Mobile teledermoscopy is an emerging technology that involves imaging and digitally sending dermoscopic images of skin lesions to a clinician for assessment. High-quality, consistent images are required for accurate telediagnoses when monitoring lesions over time. To date there are no tools to assess the quality of sequential images taken by consumers using mobile teledermoscopy. The purpose of this study was to develop a tool to assess the quality of images acquired by consumers.
Participants imaged skin lesions that they felt were concerning at baseline, 1-, and 2-months. A checklist to assess the quality of consumer sequential imaging of skin lesions was developed based on the International Skin Imaging Collaboration guidelines. A scale was implemented to grade the quality of the images: 0 (low) to 18 (very high). Intra- and inter-reliability of the checklist was assessed using Bland-Altman analysis. Using this checklist, the consistency with which 85 sets of images were scored by 2 evaluators were compared using Kappa statistics. Items with a low Kappa value <0.4 were removed.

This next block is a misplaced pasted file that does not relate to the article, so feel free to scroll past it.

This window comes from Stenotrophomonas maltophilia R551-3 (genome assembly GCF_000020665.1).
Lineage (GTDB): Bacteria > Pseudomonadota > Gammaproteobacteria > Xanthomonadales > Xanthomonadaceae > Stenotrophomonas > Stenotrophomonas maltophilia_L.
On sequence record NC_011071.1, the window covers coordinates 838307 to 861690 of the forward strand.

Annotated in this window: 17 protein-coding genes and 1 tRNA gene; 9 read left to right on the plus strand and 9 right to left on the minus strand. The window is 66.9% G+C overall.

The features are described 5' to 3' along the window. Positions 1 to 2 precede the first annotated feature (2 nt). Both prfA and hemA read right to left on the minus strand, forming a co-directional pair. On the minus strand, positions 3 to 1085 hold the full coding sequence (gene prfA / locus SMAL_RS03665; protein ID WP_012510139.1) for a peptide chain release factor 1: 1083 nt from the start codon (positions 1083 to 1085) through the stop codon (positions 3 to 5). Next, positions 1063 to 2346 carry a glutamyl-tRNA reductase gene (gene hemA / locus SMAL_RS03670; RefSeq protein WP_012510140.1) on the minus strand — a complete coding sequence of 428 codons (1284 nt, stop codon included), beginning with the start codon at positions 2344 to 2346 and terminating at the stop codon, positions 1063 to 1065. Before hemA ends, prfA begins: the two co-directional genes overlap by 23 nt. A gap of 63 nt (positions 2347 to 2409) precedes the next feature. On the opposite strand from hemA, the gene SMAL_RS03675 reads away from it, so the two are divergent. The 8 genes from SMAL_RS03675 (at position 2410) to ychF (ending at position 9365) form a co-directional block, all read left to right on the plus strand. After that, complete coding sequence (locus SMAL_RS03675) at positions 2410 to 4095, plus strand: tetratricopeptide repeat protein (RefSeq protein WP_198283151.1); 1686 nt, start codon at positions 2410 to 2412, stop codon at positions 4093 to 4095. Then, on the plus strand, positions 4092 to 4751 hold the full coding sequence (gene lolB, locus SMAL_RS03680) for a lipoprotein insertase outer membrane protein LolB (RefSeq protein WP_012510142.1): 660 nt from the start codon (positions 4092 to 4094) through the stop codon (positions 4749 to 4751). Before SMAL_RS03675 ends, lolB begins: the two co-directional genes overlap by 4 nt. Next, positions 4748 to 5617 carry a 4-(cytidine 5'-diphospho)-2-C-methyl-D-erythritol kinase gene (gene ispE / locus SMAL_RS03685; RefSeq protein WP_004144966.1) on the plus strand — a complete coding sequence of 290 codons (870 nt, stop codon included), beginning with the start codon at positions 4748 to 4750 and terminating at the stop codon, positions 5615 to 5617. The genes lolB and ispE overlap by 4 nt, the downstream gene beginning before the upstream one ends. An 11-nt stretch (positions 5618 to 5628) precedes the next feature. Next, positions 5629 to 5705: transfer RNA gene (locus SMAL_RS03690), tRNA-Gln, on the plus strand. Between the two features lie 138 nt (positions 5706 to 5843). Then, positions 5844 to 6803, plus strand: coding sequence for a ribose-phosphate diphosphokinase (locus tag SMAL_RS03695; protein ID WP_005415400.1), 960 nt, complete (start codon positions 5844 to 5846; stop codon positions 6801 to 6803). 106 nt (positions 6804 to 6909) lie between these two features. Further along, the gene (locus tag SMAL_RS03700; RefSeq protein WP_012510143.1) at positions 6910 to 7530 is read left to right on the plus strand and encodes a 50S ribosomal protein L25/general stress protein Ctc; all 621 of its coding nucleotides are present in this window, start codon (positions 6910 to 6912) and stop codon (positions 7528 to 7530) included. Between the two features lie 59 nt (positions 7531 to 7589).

After reliability testing, 5 of the items were removed due to low Kappa values (<0.4) and the final checklist included 13 items surveying: lesion selection; image orientation; lighting; field of view; focus and depth of view. Participants had a mean age of 41 years (range 19-73), and 67% were female. Most participants (84%, n = 71/85) were able to select and image the correct lesion over time for both the dermoscopic and overview images. Younger participants (<40 years old) scored significantly higher (8.1 ± 2.1) on the imaging checklist compared to older participants (7.1 ± 2.4; p = 0.037). Participants had most difficulty with consistent image orientation.
This checklist could be used as a triage tool to filter images acquired by consumers prior to telediagnosis evaluation, which would improve the efficiency and accuracy of teledermatology and teledermoscopy processes. It may also be used to provide feedback to the consumers to improve image acquisition over time.

© 2021 The Author(s) Published by S. Karger AG, Basel.

References

PubMed